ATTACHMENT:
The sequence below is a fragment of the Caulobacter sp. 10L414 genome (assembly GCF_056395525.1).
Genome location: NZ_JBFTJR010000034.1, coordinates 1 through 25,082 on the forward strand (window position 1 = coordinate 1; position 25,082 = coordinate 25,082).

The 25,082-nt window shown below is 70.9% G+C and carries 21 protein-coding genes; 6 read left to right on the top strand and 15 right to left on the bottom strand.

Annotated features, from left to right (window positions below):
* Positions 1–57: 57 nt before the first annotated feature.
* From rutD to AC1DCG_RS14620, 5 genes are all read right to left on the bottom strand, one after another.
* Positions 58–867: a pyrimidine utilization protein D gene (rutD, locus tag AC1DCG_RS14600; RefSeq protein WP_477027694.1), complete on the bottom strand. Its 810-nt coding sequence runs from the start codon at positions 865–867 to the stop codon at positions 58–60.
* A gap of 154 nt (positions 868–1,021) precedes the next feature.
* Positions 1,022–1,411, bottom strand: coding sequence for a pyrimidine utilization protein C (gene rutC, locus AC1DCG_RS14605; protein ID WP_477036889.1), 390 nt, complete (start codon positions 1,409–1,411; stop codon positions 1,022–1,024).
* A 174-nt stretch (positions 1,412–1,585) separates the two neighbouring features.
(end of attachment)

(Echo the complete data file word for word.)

The sequence below is a fragment of the Caulobacter sp. 10L414 genome (assembly GCF_056395525.1).
Genome location: NZ_JBFTJR010000034.1, coordinates 1 through 25,082 on the forward strand (window position 1 = coordinate 1; position 25,082 = coordinate 25,082).

The 25,082-nt window shown below is 70.9% G+C and carries 21 protein-coding genes; 6 read left to right on the top strand and 15 right to left on the bottom strand.

Annotated features, from left to right (window positions below):
* Positions 1–57: 57 nt before the first annotated feature.
* From rutD to AC1DCG_RS14620, 5 genes are all read right to left on the bottom strand, one after another.
* Positions 58–867: a pyrimidine utilization protein D gene (rutD, locus tag AC1DCG_RS14600; RefSeq protein WP_477027694.1), complete on the bottom strand. Its 810-nt coding sequence runs from the start codon at positions 865–867 to the stop codon at positions 58–60.
* A gap of 154 nt (positions 868–1,021) precedes the next feature.
* Positions 1,022–1,411, bottom strand: coding sequence for a pyrimidine utilization protein C (gene rutC, locus AC1DCG_RS14605; protein ID WP_477036889.1), 390 nt, complete (start codon positions 1,409–1,411; stop codon positions 1,022–1,024).
* A 174-nt stretch (positions 1,412–1,585) separates the two neighbouring features.